mexicoperspective.com logo2

MexicoPerspective.com

A leading source for news and analysis about Mexico and the U.S.-Mexican border.

Sunday, Feb. 24, 2013

Jaime Martínez Veloz, Mexico's new commissioner for indigenous groups, says he is working to get greater institutional support for such groups in Tijuana

Asked whether he was going to continue to oppose Sempra actions in state, Martínez Veloz, clearly not wishing to have to answer the question, merely nods his head up and down yes

At Grupo Político de Tijuana meeting, he also hands out book he wrote about his attempt, when he was a younger man, to become rector of the University of Coahuila; as part of that process, he blocked humor columnist and historian Armando "Catón" Fuentes Aguirre from getting post, a move Martínez Veloz now regrets
He also says PRI is in best position in years to recover Baja California governor's post

jaime martinez veloz

     Jaime Martínez Veloz, Mexico's new commissioner for indigenous groups, said Saturday that he is working to get greater institutional support for such groups in Tijuana.

      Martínez Veloz, a former federal congressman for the Institutional Revolutionary Party who lost the 2001 Tijuana mayor's race to Jesús González Reyes of the National Action Party, made reference to Baja California's native groups such as the Kumiai, PaiPai, Kiliwas, Cucapá, and Cochimies, but indicated that the groups that may need the most help have migrated to Baja California from Guerrero, Oaxaca, Chiapas, and Veracruz states.

       He said that institutional support is well below what it should be, and that he is working to get greater federal and local help for indigenous groups in Tijuana. He noted that Tijuana does have bilingual preschool, primary and middle schools for indigenous children who speak Mixtec and Zapotec, but said more needs to be done.    

        He spoke to the Grupo Político Tijuana.

         Martínez Veloz in recent years has spent a lot of time outside Baja California, although he said he did have a home, which he called an apartment, in Tijuana. He has been fighting Sempra's LNG plant in Ensenada.  Asked Saturday whether he was going to continue to oppose Sempra activities in the state, Martínez Veloz, clearly not wishing to have to answer the question, merely nodded his head up and down in assent.   

         On LinkedIn, he wrote at some point in the recent past: "An immediate objetive is to keep Baja California from continuing to be transformed into the Basement of Machines of the United States, through the installation of Natural Liquid Gas Terminals and plants of Electrical Energy Generation for Export."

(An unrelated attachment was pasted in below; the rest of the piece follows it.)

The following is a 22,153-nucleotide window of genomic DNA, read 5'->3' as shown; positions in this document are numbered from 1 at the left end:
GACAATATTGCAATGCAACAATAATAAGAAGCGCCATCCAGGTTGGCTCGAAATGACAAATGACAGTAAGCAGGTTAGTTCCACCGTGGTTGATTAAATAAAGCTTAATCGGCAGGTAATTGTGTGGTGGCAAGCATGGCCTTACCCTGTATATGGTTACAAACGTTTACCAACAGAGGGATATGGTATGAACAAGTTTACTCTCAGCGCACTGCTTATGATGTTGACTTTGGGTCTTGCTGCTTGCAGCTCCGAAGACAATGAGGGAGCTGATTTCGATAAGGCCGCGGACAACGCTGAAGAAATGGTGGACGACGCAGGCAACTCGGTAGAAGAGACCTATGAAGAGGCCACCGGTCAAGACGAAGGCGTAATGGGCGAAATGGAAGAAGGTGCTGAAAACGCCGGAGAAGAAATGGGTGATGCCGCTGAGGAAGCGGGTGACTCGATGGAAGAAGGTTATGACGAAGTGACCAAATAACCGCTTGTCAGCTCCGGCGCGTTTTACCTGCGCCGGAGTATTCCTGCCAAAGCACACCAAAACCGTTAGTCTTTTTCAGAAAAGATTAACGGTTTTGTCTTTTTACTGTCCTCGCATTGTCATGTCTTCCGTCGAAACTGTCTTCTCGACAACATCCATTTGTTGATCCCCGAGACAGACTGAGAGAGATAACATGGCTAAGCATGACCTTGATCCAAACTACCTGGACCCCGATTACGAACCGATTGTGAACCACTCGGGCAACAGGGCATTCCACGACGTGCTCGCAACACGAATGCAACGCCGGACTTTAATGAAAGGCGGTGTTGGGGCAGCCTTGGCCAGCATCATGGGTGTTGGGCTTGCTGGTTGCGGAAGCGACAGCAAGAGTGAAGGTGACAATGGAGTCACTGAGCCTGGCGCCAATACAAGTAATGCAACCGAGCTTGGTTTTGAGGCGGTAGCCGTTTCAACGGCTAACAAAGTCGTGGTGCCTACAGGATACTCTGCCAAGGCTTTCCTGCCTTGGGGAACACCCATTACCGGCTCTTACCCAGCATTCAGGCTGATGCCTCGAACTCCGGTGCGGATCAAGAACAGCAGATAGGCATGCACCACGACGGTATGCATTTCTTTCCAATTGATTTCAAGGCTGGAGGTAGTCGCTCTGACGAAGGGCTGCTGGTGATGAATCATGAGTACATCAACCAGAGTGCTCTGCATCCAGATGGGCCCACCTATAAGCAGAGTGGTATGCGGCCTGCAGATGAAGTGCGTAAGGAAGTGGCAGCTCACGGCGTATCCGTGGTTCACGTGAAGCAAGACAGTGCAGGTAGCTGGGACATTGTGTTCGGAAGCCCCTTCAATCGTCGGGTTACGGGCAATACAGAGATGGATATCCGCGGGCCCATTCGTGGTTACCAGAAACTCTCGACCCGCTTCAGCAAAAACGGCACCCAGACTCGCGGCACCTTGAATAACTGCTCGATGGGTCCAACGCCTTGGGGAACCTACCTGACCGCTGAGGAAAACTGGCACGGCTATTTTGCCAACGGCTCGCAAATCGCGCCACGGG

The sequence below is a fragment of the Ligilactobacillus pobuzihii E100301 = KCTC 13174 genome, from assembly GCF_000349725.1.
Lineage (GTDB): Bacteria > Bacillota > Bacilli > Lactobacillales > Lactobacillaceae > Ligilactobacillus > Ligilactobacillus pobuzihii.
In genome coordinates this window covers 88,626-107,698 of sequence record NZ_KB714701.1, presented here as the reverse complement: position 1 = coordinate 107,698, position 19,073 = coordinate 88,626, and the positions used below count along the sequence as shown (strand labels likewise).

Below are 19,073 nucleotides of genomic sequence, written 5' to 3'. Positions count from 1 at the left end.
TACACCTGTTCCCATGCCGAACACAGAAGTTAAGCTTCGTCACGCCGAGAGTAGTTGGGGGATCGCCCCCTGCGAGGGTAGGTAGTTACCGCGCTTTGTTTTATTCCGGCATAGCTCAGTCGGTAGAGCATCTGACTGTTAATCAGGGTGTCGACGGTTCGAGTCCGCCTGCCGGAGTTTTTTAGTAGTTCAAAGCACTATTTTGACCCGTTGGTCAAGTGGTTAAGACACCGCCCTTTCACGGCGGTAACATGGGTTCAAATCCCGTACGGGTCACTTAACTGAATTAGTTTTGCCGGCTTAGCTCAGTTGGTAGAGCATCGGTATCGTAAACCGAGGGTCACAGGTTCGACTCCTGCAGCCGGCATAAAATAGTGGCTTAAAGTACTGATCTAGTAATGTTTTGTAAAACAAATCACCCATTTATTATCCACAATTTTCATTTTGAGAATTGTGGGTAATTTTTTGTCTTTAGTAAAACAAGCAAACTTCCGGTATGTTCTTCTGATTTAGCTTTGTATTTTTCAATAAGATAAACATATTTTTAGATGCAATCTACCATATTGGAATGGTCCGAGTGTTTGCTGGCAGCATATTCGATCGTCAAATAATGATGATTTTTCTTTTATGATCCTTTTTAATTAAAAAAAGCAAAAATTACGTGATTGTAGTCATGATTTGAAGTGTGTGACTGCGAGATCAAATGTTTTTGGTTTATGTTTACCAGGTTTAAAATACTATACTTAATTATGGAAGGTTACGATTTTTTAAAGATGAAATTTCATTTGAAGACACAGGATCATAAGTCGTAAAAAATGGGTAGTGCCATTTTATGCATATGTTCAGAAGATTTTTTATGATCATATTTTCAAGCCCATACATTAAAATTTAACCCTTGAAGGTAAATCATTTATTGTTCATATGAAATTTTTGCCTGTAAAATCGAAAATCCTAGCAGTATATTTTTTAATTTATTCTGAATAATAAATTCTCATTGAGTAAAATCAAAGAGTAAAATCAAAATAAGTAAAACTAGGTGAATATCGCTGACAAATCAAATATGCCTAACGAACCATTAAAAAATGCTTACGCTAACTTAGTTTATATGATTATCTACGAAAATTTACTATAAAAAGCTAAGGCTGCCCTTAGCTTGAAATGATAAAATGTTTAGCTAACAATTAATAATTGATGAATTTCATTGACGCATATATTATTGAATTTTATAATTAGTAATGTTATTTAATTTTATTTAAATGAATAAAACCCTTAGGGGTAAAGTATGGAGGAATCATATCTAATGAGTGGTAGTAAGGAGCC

On Friday, Sempra Mexico sought permission to sells its shares on the Mexican stock exchange, Bloomberg News Service reported. Many believe Mexico will pass a long-overdue energy reform this year. Bloomberg said the state oil company Pemex in January announced a joint venture with Sempra to build a natural-gas pipeline connecting Mexico with the United States. In October, Sempra won a contract with the Federal Electricity Commission (CFE) to build and operate a 500-mile, $1 billion gas pipeline network connecting Sinaloa, Sonora and Arizona. The pipeline would deliver natural gas to CFE power plants currently using fuel oil, OGJ Technology said. Natural gas generally costs less in the United States than it does for Mexico to produce it.
Story, Bloomberg News Service. Story, OGJ Technology.
Martínez Veloz column in La Jornada in November.

      The LinkedIn page also said Martínez Veloz had been representing the Chiapas state government before the COCOPA, the federal Congress's Commission for Peace and Reconciliation for indigenous groups, from September 2007 to November 2012. COCOPA now has become the agency he became the commissioner of last month.     

        utopia portadaMartínez Veloz, trained as an architect at the University of Coahuila and a longtime activist for the downtrodden, also handed out and signed copies of his 2011 book, Crónica de una Utopía (History of a Utopia), about his battle to try to become rector of the university when he was a younger man. His book says that there was a three-way race for rector, and that he wound up blocking national humor columnist and historian Armando Fuentes Aguirre, also known as "Catón," from getting the post. The book says he now regrets that blocking move, saying Fuentes Aguirre probably would have been a much better rector than the man he helped get into office, who he said immediately broke his promises.

        On Saturday, Martínez Veloz also said he thought the PRI had an excellent chance of winning the Baja California governor's post for the first time since the National Action Party's Ernesto Ruffo wrested the position away from the PRI in 1989.

       Veloz means fast, and it is a name that Tijuana jokesters have some fun with, including saying that he is fast to change parties, as he long was with the PRI, then ran for office for the PRD, and now is representing a PRI national government again.

Story, El Mexicano.